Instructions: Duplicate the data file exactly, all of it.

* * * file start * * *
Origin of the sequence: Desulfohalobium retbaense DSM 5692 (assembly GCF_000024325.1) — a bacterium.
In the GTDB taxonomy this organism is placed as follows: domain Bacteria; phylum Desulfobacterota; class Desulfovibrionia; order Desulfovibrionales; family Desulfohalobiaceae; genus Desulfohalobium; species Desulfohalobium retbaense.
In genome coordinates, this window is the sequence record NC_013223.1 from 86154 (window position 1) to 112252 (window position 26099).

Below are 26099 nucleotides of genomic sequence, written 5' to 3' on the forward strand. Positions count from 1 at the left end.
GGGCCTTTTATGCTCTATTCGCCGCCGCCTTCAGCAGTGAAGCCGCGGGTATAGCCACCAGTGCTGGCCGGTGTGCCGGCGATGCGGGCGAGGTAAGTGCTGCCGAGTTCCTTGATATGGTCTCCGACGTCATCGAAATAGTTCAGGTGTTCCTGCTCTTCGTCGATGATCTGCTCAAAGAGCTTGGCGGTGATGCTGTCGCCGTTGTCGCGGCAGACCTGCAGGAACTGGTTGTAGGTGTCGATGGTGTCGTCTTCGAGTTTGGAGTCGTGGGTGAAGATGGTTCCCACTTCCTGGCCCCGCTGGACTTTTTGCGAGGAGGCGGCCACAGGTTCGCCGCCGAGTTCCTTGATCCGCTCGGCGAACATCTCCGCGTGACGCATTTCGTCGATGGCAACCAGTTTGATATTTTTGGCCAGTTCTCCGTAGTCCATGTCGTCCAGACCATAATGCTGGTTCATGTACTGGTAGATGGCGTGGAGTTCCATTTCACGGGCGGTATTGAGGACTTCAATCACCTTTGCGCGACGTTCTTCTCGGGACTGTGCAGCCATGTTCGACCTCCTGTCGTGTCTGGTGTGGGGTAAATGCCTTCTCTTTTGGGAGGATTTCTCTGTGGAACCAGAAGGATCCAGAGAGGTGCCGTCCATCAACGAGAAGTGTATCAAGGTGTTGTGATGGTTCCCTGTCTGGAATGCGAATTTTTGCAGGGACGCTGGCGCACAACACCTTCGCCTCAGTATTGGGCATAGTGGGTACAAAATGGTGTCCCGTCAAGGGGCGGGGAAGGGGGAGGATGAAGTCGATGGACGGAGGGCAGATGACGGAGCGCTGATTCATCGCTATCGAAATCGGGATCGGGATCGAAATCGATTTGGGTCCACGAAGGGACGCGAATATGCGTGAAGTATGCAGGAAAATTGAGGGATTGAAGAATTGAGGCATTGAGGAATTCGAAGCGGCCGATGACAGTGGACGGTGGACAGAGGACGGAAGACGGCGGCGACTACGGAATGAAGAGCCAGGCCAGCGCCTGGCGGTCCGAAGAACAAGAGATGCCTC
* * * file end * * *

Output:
Origin of the sequence: Desulfohalobium retbaense DSM 5692 (assembly GCF_000024325.1) — a bacterium.
In the GTDB taxonomy this organism is placed as follows: domain Bacteria; phylum Desulfobacterota; class Desulfovibrionia; order Desulfovibrionales; family Desulfohalobiaceae; genus Desulfohalobium; species Desulfohalobium retbaense.
In genome coordinates, this window is the sequence record NC_013223.1 from 86154 (window position 1) to 112252 (window position 26099).

Below are 26099 nucleotides of genomic sequence, written 5' to 3' on the forward strand. Positions count from 1 at the left end.
GGGCCTTTTATGCTCTATTCGCCGCCGCCTTCAGCAGTGAAGCCGCGGGTATAGCCACCAGTGCTGGCCGGTGTGCCGGCGATGCGGGCGAGGTAAGTGCTGCCGAGTTCCTTGATATGGTCTCCGACGTCATCGAAATAGTTCAGGTGTTCCTGCTCTTCGTCGATGATCTGCTCAAAGAGCTTGGCGGTGATGCTGTCGCCGTTGTCGCGGCAGACCTGCAGGAACTGGTTGTAGGTGTCGATGGTGTCGTCTTCGAGTTTGGAGTCGTGGGTGAAGATGGTTCCCACTTCCTGGCCCCGCTGGACTTTTTGCGAGGAGGCGGCCACAGGTTCGCCGCCGAGTTCCTTGATCCGCTCGGCGAACATCTCCGCGTGACGCATTTCGTCGATGGCAACCAGTTTGATATTTTTGGCCAGTTCTCCGTAGTCCATGTCGTCCAGACCATAATGCTGGTTCATGTACTGGTAGATGGCGTGGAGTTCCATTTCACGGGCGGTATTGAGGACTTCAATCACCTTTGCGCGACGTTCTTCTCGGGACTGTGCAGCCATGTTCGACCTCCTGTCGTGTCTGGTGTGGGGTAAATGCCTTCTCTTTTGGGAGGATTTCTCTGTGGAACCAGAAGGATCCAGAGAGGTGCCGTCCATCAACGAGAAGTGTATCAAGGTGTTGTGATGGTTCCCTGTCTGGAATGCGAATTTTTGCAGGGACGCTGGCGCACAACACCTTCGCCTCAGTATTGGGCATAGTGGGTACAAAATGGTGTCCCGTCAAGGGGCGGGGAAGGGGGAGGATGAAGTCGATGGACGGAGGGCAGATGACGGAGCGCTGATTCATCGCTATCGAAATCGGGATCGGGATCGAAATCGATTTGGGTCCACGAAGGGACGCGAATATGCGTGAAGTATGCAGGAAAATTGAGGGATTGAAGAATTGAGGCATTGAGGAATTCGAAGCGGCCGATGACAGTGGACGGTGGACAGAGGACGGAAGACGGCGGCGACTACGGAATGAAGAGCCAGGCCAGCGCCTGGCGGTCCGAAGAACAAGAGATGCCTC